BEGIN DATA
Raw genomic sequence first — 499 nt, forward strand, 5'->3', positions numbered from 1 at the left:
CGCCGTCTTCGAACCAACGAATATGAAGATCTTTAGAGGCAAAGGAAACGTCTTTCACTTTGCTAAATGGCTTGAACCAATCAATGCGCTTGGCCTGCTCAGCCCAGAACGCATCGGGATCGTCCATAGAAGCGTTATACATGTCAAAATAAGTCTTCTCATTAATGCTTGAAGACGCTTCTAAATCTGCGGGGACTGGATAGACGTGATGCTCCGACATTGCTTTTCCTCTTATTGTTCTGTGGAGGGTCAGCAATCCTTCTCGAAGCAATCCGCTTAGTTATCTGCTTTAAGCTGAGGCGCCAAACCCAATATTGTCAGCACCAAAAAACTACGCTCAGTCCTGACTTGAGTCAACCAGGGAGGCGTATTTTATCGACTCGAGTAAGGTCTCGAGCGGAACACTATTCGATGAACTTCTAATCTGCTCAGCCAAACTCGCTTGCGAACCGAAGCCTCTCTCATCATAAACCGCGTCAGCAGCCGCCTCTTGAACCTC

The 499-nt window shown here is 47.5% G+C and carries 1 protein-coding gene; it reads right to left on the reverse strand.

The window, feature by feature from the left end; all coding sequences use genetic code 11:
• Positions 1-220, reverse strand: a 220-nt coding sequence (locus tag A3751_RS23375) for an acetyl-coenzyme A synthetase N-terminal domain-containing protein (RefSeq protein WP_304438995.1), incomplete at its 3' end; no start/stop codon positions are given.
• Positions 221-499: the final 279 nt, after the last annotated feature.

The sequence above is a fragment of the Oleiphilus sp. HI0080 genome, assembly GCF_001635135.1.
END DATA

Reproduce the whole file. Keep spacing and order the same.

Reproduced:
Raw genomic sequence first — 499 nt, forward strand, 5'->3', positions numbered from 1 at the left:
CGCCGTCTTCGAACCAACGAATATGAAGATCTTTAGAGGCAAAGGAAACGTCTTTCACTTTGCTAAATGGCTTGAACCAATCAATGCGCTTGGCCTGCTCAGCCCAGAACGCATCGGGATCGTCCATAGAAGCGTTATACATGTCAAAATAAGTCTTCTCATTAATGCTTGAAGACGCTTCTAAATCTGCGGGGACTGGATAGACGTGATGCTCCGACATTGCTTTTCCTCTTATTGTTCTGTGGAGGGTCAGCAATCCTTCTCGAAGCAATCCGCTTAGTTATCTGCTTTAAGCTGAGGCGCCAAACCCAATATTGTCAGCACCAAAAAACTACGCTCAGTCCTGACTTGAGTCAACCAGGGAGGCGTATTTTATCGACTCGAGTAAGGTCTCGAGCGGAACACTATTCGATGAACTTCTAATCTGCTCAGCCAAACTCGCTTGCGAACCGAAGCCTCTCTCATCATAAACCGCGTCAGCAGCCGCCTCTTGAACCTC

The 499-nt window shown here is 47.5% G+C and carries 1 protein-coding gene; it reads right to left on the reverse strand.

The window, feature by feature from the left end; all coding sequences use genetic code 11:
• Positions 1-220, reverse strand: a 220-nt coding sequence (locus tag A3751_RS23375) for an acetyl-coenzyme A synthetase N-terminal domain-containing protein (RefSeq protein WP_304438995.1), incomplete at its 3' end; no start/stop codon positions are given.
• Positions 221-499: the final 279 nt, after the last annotated feature.

The sequence above is a fragment of the Oleiphilus sp. HI0080 genome, assembly GCF_001635135.1.